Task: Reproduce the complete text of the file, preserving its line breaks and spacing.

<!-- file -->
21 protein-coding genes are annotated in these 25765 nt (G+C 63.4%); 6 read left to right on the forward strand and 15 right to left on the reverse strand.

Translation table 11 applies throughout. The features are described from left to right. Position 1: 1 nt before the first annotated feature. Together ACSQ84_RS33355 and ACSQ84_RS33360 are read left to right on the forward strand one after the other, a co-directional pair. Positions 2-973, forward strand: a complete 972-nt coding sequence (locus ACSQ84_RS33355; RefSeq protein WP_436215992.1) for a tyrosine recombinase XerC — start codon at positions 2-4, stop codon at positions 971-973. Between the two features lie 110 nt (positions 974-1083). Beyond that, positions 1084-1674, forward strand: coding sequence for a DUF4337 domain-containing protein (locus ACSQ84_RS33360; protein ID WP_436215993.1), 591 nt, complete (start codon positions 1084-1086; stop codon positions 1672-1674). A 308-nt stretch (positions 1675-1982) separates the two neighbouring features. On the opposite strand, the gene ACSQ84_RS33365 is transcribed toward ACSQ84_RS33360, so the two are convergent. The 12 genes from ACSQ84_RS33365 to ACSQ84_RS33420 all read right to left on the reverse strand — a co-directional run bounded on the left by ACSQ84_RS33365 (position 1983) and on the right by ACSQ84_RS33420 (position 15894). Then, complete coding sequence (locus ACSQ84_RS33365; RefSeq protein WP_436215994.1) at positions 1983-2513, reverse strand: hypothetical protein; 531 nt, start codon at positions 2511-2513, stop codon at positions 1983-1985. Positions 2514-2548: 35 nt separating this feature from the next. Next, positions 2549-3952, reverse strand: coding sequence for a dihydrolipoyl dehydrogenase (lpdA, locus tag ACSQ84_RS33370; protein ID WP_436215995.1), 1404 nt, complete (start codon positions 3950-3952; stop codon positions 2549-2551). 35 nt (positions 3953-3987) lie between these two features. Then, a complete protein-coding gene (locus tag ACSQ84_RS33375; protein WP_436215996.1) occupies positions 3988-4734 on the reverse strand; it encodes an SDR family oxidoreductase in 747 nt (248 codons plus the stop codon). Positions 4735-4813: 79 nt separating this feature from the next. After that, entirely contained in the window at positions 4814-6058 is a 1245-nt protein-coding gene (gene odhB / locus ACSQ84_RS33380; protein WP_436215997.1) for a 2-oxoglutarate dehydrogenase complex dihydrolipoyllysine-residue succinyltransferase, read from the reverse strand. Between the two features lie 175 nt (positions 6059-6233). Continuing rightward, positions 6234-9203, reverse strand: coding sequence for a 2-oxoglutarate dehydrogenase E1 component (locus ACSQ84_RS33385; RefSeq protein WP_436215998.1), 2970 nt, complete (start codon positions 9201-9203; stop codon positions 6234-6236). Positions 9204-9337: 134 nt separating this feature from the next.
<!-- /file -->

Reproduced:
21 protein-coding genes are annotated in these 25765 nt (G+C 63.4%); 6 read left to right on the forward strand and 15 right to left on the reverse strand.

Translation table 11 applies throughout. The features are described from left to right. Position 1: 1 nt before the first annotated feature. Together ACSQ84_RS33355 and ACSQ84_RS33360 are read left to right on the forward strand one after the other, a co-directional pair. Positions 2-973, forward strand: a complete 972-nt coding sequence (locus ACSQ84_RS33355; RefSeq protein WP_436215992.1) for a tyrosine recombinase XerC — start codon at positions 2-4, stop codon at positions 971-973. Between the two features lie 110 nt (positions 974-1083). Beyond that, positions 1084-1674, forward strand: coding sequence for a DUF4337 domain-containing protein (locus ACSQ84_RS33360; protein ID WP_436215993.1), 591 nt, complete (start codon positions 1084-1086; stop codon positions 1672-1674). A 308-nt stretch (positions 1675-1982) separates the two neighbouring features. On the opposite strand, the gene ACSQ84_RS33365 is transcribed toward ACSQ84_RS33360, so the two are convergent. The 12 genes from ACSQ84_RS33365 to ACSQ84_RS33420 all read right to left on the reverse strand — a co-directional run bounded on the left by ACSQ84_RS33365 (position 1983) and on the right by ACSQ84_RS33420 (position 15894). Then, complete coding sequence (locus ACSQ84_RS33365; RefSeq protein WP_436215994.1) at positions 1983-2513, reverse strand: hypothetical protein; 531 nt, start codon at positions 2511-2513, stop codon at positions 1983-1985. Positions 2514-2548: 35 nt separating this feature from the next. Next, positions 2549-3952, reverse strand: coding sequence for a dihydrolipoyl dehydrogenase (lpdA, locus tag ACSQ84_RS33370; protein ID WP_436215995.1), 1404 nt, complete (start codon positions 3950-3952; stop codon positions 2549-2551). 35 nt (positions 3953-3987) lie between these two features. Then, a complete protein-coding gene (locus tag ACSQ84_RS33375; protein WP_436215996.1) occupies positions 3988-4734 on the reverse strand; it encodes an SDR family oxidoreductase in 747 nt (248 codons plus the stop codon). Positions 4735-4813: 79 nt separating this feature from the next. After that, entirely contained in the window at positions 4814-6058 is a 1245-nt protein-coding gene (gene odhB / locus ACSQ84_RS33380; protein WP_436215997.1) for a 2-oxoglutarate dehydrogenase complex dihydrolipoyllysine-residue succinyltransferase, read from the reverse strand. Between the two features lie 175 nt (positions 6059-6233). Continuing rightward, positions 6234-9203, reverse strand: coding sequence for a 2-oxoglutarate dehydrogenase E1 component (locus ACSQ84_RS33385; RefSeq protein WP_436215998.1), 2970 nt, complete (start codon positions 9201-9203; stop codon positions 6234-6236). Positions 9204-9337: 134 nt separating this feature from the next.